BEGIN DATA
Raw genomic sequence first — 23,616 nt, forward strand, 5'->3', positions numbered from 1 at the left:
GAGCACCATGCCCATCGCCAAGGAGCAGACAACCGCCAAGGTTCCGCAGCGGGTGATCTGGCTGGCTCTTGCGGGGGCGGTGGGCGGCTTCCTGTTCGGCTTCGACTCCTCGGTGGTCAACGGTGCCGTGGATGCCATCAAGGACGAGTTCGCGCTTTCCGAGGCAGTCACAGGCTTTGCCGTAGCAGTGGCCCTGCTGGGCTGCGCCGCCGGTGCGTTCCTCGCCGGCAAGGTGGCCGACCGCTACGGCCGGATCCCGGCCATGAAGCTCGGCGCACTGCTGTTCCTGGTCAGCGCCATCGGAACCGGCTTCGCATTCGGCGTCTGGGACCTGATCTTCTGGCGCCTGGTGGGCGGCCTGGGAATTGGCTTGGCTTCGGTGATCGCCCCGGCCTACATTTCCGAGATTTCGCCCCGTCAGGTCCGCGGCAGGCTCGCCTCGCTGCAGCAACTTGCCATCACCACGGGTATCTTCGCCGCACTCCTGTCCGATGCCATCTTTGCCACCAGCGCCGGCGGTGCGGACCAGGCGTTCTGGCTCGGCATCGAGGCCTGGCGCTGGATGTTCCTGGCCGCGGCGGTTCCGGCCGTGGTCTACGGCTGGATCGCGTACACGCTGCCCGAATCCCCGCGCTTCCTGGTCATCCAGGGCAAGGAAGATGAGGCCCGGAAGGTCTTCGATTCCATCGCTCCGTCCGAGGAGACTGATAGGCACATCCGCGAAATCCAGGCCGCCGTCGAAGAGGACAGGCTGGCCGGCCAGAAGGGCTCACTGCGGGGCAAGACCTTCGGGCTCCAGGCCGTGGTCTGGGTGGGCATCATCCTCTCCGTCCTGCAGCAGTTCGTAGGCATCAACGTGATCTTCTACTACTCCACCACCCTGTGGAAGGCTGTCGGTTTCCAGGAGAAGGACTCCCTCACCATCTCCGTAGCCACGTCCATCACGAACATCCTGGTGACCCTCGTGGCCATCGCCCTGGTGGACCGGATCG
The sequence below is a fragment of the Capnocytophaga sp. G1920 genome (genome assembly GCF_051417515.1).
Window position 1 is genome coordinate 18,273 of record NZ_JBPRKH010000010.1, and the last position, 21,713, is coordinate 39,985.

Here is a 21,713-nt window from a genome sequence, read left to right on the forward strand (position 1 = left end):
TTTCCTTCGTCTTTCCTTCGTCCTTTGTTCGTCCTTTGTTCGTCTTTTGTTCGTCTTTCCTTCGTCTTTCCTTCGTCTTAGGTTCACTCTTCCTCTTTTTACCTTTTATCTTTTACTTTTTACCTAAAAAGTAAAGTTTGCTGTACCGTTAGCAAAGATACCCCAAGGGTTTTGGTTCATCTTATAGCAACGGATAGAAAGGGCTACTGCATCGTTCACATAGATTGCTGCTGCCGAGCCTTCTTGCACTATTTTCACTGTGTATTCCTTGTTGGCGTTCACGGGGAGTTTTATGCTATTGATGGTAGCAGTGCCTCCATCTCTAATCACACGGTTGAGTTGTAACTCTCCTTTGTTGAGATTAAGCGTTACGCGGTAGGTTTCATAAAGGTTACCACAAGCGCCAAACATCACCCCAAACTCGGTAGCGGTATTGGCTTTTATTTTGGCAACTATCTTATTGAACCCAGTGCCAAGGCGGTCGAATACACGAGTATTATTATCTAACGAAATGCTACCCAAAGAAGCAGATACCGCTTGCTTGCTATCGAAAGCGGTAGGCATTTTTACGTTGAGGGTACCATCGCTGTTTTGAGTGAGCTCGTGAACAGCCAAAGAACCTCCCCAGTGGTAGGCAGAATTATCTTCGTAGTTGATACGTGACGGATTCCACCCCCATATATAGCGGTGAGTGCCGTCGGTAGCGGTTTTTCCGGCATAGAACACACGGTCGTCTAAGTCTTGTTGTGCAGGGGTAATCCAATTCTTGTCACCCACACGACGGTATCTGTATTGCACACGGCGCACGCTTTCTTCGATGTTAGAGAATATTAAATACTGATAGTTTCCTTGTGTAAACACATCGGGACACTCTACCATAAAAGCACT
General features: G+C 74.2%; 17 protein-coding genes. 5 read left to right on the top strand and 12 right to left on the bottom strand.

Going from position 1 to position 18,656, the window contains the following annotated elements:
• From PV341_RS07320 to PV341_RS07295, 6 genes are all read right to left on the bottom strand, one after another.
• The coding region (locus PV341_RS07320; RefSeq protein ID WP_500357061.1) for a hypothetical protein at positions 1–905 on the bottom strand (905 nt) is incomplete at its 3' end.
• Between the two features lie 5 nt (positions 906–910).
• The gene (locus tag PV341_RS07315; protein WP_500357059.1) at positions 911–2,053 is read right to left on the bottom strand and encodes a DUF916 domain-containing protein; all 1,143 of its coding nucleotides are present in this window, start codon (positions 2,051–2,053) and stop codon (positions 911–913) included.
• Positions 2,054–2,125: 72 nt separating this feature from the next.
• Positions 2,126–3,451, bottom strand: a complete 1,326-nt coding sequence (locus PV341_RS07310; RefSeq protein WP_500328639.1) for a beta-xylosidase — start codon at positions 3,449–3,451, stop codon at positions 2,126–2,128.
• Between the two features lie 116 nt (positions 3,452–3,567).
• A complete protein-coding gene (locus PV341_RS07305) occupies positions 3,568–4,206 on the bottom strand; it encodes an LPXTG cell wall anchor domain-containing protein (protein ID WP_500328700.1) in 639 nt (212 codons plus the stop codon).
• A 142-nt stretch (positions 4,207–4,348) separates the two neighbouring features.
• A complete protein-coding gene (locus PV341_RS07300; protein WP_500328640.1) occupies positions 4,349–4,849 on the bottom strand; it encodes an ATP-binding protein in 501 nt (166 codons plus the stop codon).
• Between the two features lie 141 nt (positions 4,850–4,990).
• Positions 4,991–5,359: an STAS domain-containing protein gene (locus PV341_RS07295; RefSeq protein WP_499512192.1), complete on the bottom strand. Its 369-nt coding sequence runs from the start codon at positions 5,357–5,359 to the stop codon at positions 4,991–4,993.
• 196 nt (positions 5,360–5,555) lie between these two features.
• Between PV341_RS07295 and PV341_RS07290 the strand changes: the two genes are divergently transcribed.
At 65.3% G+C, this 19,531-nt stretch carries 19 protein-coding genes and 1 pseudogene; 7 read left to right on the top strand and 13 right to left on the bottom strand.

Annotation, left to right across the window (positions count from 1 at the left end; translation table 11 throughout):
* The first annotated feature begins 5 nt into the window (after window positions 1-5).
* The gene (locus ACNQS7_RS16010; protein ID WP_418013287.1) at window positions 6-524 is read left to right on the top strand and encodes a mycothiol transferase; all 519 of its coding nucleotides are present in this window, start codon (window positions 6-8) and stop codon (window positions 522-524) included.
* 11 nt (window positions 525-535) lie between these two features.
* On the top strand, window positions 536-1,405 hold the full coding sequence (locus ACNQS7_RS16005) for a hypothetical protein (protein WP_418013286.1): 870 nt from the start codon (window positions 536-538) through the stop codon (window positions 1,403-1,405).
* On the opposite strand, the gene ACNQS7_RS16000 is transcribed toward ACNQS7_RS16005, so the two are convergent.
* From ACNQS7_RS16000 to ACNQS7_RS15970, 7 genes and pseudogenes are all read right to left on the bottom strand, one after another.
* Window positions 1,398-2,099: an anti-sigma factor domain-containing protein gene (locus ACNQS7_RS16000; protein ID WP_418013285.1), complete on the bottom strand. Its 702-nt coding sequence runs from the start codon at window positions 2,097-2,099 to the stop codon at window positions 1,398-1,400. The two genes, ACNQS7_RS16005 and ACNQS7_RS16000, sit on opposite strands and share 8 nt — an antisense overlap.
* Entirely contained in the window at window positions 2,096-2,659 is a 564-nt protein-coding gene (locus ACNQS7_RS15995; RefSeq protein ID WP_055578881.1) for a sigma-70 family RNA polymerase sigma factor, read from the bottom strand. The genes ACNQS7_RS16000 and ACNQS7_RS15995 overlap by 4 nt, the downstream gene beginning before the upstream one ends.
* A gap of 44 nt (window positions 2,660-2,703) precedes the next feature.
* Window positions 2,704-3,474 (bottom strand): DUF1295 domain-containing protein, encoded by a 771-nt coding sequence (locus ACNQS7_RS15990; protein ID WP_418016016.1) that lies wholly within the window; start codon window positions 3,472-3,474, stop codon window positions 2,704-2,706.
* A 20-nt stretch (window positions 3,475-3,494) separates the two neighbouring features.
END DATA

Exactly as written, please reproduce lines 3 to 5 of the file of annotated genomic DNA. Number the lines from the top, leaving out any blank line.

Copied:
The sequence below is a fragment of the Capnocytophaga sp. G1920 genome (genome assembly GCF_051417515.1).
Window position 1 is genome coordinate 18,273 of record NZ_JBPRKH010000010.1, and the last position, 21,713, is coordinate 39,985.

Here is a 21,713-nt window from a genome sequence, read left to right on the forward strand (position 1 = left end):